Slurm Job Script Templates

The following sections offer Slurm job script templates and descriptions for various use cases on CARC high-performance computing (HPC) clusters.

If you're not familiar with the Slurm job scheduler or submitting jobs, please see the guide for Running Jobs.

Note: The Slurm option --cpus-per-task refers to logical CPUs. On CARC compute nodes, there are typically two physical processors (sockets) per node with multiple cores per processor, such that 1 core = 1 thread = 1 logical CPU. These terms may be used interchangeably.

Single-threaded jobs

A single-threaded (serial) job uses 1 thread on 1 compute node. This is the most basic job that can be submitted, but it does not fully utilize the compute resources available on CARC HPC clusters.

An example job script:

#!/bin/bash

#SBATCH --nodes=1
#SBATCH --ntasks=1
#SBATCH --cpus-per-task=1
#SBATCH --mem=8GB
#SBATCH --time=1:00:00
#SBATCH --account=<project_ID>

module purge
module load gcc/8.3.0
module load julia/1.5.2

julia script.jl

The --cpus-per-task option specifies the number of threads to use, which is 1 for a single-threaded job. Be sure to modify the --mem and --time options as needed, and add a --partition option if needed as well.

Multi-threaded jobs

A multi-threaded job uses multiple threads with shared memory on 1 compute node. This is a common use case as it enables basic parallel computing.

An example job script:

#!/bin/bash

#SBATCH --nodes=1
#SBATCH --ntasks=1
#SBATCH --cpus-per-task=16
#SBATCH --mem=32GB
#SBATCH --time=2:00:00
#SBATCH --account=<project_ID>

module purge
module load gcc/8.3.0
module load julia/1.5.2

julia --threads $SLURM_CPUS_PER_TASK script.jl

The --cpus-per-task option specifies the number of threads to use, which is > 1 for a multi-threaded job. Be sure to modify the --cpus-per-task, --mem, and --time options as needed, and add a --partition option if needed as well. The maximum number of threads and amount of memory that can be used varies across compute nodes. For details, see the Discovery resource overview or the Endeavour resource overview.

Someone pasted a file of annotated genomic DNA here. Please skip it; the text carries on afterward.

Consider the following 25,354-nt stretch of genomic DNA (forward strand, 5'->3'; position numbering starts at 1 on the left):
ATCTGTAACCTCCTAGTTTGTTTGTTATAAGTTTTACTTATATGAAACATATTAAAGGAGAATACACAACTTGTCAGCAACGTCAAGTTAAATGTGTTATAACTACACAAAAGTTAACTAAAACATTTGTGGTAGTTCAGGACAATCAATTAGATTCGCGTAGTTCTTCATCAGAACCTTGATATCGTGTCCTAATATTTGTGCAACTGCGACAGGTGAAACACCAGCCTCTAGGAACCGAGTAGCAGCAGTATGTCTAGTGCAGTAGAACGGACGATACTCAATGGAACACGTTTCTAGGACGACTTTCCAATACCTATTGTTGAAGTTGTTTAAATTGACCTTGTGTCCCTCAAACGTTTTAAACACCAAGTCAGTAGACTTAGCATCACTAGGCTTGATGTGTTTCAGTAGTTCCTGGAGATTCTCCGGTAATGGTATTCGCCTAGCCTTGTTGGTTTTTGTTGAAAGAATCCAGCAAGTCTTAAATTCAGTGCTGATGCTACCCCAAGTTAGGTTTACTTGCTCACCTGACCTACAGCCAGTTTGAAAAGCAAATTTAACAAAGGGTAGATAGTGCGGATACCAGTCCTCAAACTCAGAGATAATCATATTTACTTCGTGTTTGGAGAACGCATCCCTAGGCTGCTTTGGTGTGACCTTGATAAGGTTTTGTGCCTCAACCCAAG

Please note that you may have to modify your scripts and programs to explicitly use multiple threads, depending on the application or programming language you are using.

Some compiled programming languages like C, C++, and Fortran use OpenMP for multithreading. In these cases, you should compile your programs with an openmp flag and explicitly set the environment variable OMP_NUM_THREADS (number of threads to parallelize over) in your job scripts.

An example job script using OpenMP:

#!/bin/bash

#SBATCH --nodes=1
#SBATCH --ntasks=1
#SBATCH --cpus-per-task=16
#SBATCH --mem=32GB
#SBATCH --time=2:00:00
#SBATCH --account=<project_ID>

module purge
module load gcc/8.3.0

ulimit -s unlimited

export OMP_NUM_THREADS=16

./omp_program

Keep in mind that your project accounts are charged based on CPU-hours used, so only request as many threads as needed. You may need to experiment with the number and monitor your job to find the optimal amount. Also keep in mind that requesting fewer resources should result in shorter job queue times.

Single-threaded MPI jobs

The Message Passing Interface (MPI) is a message-passing standard used in parallel programming, primarily when using multiple compute nodes with distributed memory. For more information, see the Using MPI user guide.

An example job script for a single-threaded program:

#!/bin/bash

#SBATCH --nodes=6
#SBATCH --ntasks=144
#SBATCH --cpus-per-task=1
#SBATCH --mem-per-cpu=3GB
#SBATCH --time=24:00:00
#SBATCH --constraint=xeon-4116
#SBATCH --exclusive
#SBATCH --account=<project_ID>

module purge
module load gcc/8.3.0
module load openmpi/4.0.2
module load pmix/3.1.3

ulimit -s unlimited

srun --mpi=pmix_v2 -n $SLURM_NTASKS ./mpi_program.x

The --nodes option specifies how many nodes to use, and the --ntasks option specifies the number of tasks to run (MPI ranks). Be sure to modify the --cpus-per-task, --mem-per-cpu, and --time options as needed, and add --ntasks-per-node or --partition options if needed as well. The --constraint option specifies a node type to use. The --exclusive option specifies to not share nodes with other jobs, which can improve the performance of MPI jobs.

Please note that you will have to compile your programs with an MPI compiler.